Xi called on the world community to respect international law and to stand up for the “common values ​​of peace, development, justice, democracy and freedom”. Turning to the US, he warned of a new cold war that would harm everyone involved.

Xi’s plea for free trade does not stand up to reality either. The second largest economy in the world has not fulfilled its promise to ensure open markets in its own country to this day.

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“China will continue to open up,” the president promised again and pledged to “protect” intellectual property worldwide. The US and other states have been accusing Beijing for years of tolerating technology theft by Chinese companies and hackers.

The praises of free trade contain many discordant notes

Xi’s speech was reminiscent of his appearance at the World Economic Forum in 2017, when he broke away from the then-elected US President Donald Trump with an almost passionate plea for free trade and globalization. However, Beijing has not corrected its nationalist course in economic and trade policy.

The government continues to support selected industries and companies with high subsidies and thus distorts international competition. In the investment protection agreement just concluded with the EU, Beijing only repeats a series of commitments that China made when it joined the World Trade Organization in 2001, but never fully implemented.

Nevertheless, Xi’s appearance is of great geopolitical importance. With the new US President Joe Biden not attending this year’s WEF and preferring to deal with the pandemic at home, China’s strong man has the world stage of the forum almost to himself. It was the first time since Biden’s inauguration that China’s head of state and party addressed an international public in a speech.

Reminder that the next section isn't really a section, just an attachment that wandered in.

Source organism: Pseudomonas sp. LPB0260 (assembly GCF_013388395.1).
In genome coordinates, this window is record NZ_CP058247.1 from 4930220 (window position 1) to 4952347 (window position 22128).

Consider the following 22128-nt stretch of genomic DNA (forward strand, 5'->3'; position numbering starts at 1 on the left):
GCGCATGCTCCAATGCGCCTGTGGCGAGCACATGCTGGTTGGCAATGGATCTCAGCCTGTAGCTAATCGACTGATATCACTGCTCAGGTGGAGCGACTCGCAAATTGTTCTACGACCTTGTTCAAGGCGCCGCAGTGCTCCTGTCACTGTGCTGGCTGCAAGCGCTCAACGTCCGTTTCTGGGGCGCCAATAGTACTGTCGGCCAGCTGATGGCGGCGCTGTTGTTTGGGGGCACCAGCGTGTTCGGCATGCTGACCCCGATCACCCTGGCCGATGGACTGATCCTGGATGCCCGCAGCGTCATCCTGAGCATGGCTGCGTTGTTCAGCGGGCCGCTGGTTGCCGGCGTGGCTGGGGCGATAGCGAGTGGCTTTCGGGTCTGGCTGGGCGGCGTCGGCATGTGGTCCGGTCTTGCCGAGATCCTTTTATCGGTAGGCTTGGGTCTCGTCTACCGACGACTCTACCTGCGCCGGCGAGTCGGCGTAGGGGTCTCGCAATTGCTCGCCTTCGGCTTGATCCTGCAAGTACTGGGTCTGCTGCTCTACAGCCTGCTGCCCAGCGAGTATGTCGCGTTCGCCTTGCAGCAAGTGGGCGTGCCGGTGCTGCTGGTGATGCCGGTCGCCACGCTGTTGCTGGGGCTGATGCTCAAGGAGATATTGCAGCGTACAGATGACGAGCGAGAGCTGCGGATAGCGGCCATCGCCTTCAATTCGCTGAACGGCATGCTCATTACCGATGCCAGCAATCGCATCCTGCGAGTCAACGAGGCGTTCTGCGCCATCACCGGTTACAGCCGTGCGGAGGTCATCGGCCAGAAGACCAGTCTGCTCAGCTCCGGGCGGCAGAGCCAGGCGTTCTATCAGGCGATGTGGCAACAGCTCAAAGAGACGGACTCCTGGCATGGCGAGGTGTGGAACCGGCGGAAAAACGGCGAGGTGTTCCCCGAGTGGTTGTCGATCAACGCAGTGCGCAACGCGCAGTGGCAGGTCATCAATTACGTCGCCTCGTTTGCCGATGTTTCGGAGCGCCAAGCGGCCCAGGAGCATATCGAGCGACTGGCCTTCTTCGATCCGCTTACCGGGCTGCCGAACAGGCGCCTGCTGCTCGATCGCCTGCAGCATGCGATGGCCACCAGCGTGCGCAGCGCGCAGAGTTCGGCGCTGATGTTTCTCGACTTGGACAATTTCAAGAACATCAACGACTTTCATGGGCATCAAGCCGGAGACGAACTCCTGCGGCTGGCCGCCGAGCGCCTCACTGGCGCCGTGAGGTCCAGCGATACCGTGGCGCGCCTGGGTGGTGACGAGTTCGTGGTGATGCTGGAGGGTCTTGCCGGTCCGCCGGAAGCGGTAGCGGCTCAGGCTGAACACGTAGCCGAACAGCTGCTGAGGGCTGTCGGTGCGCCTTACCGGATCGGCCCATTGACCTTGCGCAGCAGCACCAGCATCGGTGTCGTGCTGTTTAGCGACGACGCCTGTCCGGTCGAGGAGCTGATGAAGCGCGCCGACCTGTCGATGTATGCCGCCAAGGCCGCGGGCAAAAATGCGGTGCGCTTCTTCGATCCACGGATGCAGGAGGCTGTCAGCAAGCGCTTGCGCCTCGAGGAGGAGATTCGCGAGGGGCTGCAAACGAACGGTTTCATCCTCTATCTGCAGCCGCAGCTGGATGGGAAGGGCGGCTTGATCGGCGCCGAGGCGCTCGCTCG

It should not have been a coincidence that Xi began his hymn of praise for free trade on the very day when Biden in the USA issued a protectionist decree obliging the state authorities in the USA to buy preferably goods and services “made in USA” .

And something else came to the aid of Xi with his video message for the digital Davos: China was the only major economy in the world to record growth last year. The economy of the People’s Republic grew by 2.3 percent compared to 2019.

Beijing is relying on a new “dual circulation” strategy for the economic recovery, which is to be included in the five-year plan. This is to be adopted in March and then come into force. The focus of the strategy is on strengthening domestic consumption and the domestic economy as well as more independence from abroad.

Corona crisis far from over

According to a report released by the United Nations Trade and Development Organization on Monday, China overtook the US as the largest recipient of direct investment during the crisis. Last year, foreign investment in China rose four percent, while in the US it fell 49 percent year-on-year.

“The corona pandemic is far from over,” said Xi and called on the international community to continue fighting the virus together. This applies in particular to the production and distribution of vaccines.

According to the Chinese, the Middle Kingdom has already made its vaccines available to 150 countries. Economic cooperation is necessary in order to intensify efforts to counter the economic consequences of the pandemic. At least on this point, Xi and Biden should agree.